Galvanic Muscle Stimulators

Galvanic stimulators were first developed in the 1940’s and became popular in the mid-1970’s. Sometimes galvanic stimulators are referred to as direct current or uninterrupted direct current stimulators. The galvanic stimulator was one of the first stimulators used for horses in the early 1960’s. Due to this early use, galvanic stimulators have been referred to as ”the muscle stimulator” in past equine literature.

Galvanic pattern

Example of Galvanic Stimulation Pattern

The waveform of galvanic devices is monophasic, meaning it has only one peak that is repeated over time. Galvanic stimulation uses direct current to create a unidirectional, continuous current.

Galvanic stimulators are used to produce ionic movement within the tissues toward one of the electrodes. This accumulation of ions to one polarity results in reflex vasodilatation due to the stimulation of the sensory nerve endings. However, the ion accumulation under the electrodes can create an unpleasant stinging sensation.

Damage to tissue, typically skin, can be caused by galvanic stimulators, even when used at low amplitudes because of the electrolytic reactions that occur when the current passes through the skin. The extent of damage is also affected by the length of time of the treatment, and the tissue impedance.


Early models were direct current monophasic. Most current systems sold as “galvanic” devices are actually pulsed monophasic (high-voltage pulsed current stimulators).

  • Monophasic
  • Continuous


The application of galvanic stimulation should not result in a sensation beneath the electrode. When used in human rehabilitation, if a tingling sensation is felt, the amplitude should be reduced and the electrode contact should be checked to make sure it is uniform. Close inspection of the skin must occur during treatment to avoid any adverse effects.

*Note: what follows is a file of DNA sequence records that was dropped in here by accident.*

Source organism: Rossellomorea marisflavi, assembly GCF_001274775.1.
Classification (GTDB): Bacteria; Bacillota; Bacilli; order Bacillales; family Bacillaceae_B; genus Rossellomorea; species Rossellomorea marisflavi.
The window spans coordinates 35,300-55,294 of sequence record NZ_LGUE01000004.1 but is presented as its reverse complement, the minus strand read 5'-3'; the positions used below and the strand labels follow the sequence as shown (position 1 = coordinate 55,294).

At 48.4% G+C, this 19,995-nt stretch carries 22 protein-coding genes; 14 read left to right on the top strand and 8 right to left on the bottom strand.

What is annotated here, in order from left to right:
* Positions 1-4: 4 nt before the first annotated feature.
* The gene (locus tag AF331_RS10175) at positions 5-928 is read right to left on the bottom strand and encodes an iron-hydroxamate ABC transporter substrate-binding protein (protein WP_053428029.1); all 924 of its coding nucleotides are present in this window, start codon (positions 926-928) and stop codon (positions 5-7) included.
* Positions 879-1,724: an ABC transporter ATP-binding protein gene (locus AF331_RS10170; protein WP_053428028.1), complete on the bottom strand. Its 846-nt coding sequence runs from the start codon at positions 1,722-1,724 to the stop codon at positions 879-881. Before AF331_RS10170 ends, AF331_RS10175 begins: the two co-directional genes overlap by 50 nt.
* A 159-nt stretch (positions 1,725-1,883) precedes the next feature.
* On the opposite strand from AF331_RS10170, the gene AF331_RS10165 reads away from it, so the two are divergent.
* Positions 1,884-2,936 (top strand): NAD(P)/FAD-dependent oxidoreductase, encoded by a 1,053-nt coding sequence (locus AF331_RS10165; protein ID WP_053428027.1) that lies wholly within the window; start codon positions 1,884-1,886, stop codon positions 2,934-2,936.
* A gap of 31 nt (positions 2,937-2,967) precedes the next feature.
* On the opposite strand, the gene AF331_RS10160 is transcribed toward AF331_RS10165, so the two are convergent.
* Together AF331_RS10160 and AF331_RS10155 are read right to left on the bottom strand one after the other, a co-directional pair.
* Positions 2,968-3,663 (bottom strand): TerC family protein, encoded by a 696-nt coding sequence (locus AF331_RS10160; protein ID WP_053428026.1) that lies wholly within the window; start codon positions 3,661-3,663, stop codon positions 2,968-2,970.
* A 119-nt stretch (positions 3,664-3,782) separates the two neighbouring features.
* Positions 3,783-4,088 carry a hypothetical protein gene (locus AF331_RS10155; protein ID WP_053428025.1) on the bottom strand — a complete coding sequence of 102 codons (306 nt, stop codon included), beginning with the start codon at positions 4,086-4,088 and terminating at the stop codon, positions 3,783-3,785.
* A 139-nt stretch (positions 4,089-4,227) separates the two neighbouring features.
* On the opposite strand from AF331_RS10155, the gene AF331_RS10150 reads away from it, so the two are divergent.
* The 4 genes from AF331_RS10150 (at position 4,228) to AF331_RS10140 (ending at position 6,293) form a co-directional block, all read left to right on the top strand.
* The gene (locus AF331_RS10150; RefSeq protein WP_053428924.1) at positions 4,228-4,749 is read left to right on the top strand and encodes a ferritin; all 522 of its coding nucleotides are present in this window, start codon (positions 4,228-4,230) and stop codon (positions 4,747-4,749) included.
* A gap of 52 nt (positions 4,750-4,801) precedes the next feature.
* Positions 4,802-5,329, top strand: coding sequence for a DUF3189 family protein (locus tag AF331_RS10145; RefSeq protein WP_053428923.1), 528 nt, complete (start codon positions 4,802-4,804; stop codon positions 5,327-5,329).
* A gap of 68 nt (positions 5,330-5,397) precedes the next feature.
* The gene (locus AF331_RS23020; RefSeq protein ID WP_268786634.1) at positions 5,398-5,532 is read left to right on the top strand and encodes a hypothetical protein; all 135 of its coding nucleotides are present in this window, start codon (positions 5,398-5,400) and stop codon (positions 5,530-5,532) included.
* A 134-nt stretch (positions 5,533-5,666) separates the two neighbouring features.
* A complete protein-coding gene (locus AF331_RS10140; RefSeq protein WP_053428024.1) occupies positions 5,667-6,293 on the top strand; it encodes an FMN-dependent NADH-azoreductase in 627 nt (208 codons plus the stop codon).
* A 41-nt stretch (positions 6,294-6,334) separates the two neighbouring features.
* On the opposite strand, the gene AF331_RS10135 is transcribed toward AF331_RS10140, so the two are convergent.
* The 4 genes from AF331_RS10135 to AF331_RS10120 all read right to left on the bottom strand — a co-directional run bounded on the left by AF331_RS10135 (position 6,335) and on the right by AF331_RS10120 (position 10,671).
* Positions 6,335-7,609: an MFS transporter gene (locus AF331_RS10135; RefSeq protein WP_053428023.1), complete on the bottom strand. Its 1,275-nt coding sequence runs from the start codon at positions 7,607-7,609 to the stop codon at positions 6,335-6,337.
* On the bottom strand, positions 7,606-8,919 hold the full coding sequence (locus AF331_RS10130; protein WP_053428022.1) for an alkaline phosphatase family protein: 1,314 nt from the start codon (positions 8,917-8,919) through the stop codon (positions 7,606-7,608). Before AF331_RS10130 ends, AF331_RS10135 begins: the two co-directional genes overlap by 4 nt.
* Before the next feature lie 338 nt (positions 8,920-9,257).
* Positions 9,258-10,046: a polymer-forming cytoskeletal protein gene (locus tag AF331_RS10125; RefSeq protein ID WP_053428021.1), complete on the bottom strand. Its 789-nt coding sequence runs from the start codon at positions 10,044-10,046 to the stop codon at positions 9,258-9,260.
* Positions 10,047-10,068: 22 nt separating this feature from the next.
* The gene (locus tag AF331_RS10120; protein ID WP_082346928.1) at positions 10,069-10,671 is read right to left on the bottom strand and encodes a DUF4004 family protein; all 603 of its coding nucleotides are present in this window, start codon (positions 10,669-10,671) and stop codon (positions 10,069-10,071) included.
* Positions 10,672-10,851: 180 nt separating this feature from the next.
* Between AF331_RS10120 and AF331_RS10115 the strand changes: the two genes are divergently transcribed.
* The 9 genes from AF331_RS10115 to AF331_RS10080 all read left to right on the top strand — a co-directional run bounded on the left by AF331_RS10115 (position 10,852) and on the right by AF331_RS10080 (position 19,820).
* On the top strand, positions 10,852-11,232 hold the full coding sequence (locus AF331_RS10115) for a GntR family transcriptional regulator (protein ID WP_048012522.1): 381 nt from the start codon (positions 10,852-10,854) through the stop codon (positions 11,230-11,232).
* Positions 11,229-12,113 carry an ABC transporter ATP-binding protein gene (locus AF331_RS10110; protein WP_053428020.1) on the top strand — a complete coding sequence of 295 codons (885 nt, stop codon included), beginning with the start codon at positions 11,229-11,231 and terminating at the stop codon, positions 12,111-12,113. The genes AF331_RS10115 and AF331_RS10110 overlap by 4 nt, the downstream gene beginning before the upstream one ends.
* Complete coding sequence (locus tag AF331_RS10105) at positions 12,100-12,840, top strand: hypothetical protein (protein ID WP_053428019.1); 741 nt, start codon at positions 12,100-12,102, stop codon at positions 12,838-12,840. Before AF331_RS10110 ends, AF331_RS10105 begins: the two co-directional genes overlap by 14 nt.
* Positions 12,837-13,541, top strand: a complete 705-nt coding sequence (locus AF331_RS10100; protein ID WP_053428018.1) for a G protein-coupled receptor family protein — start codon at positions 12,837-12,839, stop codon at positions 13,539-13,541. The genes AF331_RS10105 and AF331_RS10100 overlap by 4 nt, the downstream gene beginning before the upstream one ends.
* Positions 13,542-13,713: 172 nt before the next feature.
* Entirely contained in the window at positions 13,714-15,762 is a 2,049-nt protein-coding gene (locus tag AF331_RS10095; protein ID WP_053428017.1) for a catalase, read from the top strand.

Care must be taken to observe the contact of the electrodes so that there is no irritation to the skin. Switching polarity can improve the comfort and effectiveness of these devices.

Galvanic treatments are typically performed for 15 minutes or less at amplitudes of 5.0 mA. Electrodes must be of the size that current densities do not exceed 0.1 to 0.5 mA per cm squared of electrode surface area.

HVPC pattern

Example of HVPC Stimulation Pattern

HVPC stimulators typically generate a twin-spike monophasic pulsed waveform. Due to the monophasic waveform, the output polarity does not change during stimulation. Therefore, some forms of pulsed monophasic currents can have similar chemical effects to DC. However, very short duration monophasic pulsed currents do not always produce the negative electrochemical effects on the skin. Timing between the twin spikes can be reduced so that the two waveforms overlap, giving a stronger stimulation sensation. Switches exist on some devices to allow the user to switch the polarity of the electrodes.


  • Monophasic (early models)
  • Pulsed (most current models)


  • Line current up to 500 V
  • Battery operated generally up to 300-400 V


  • 50-200 microseconds


  • Frequency of 1-12- twin-spike pulses per second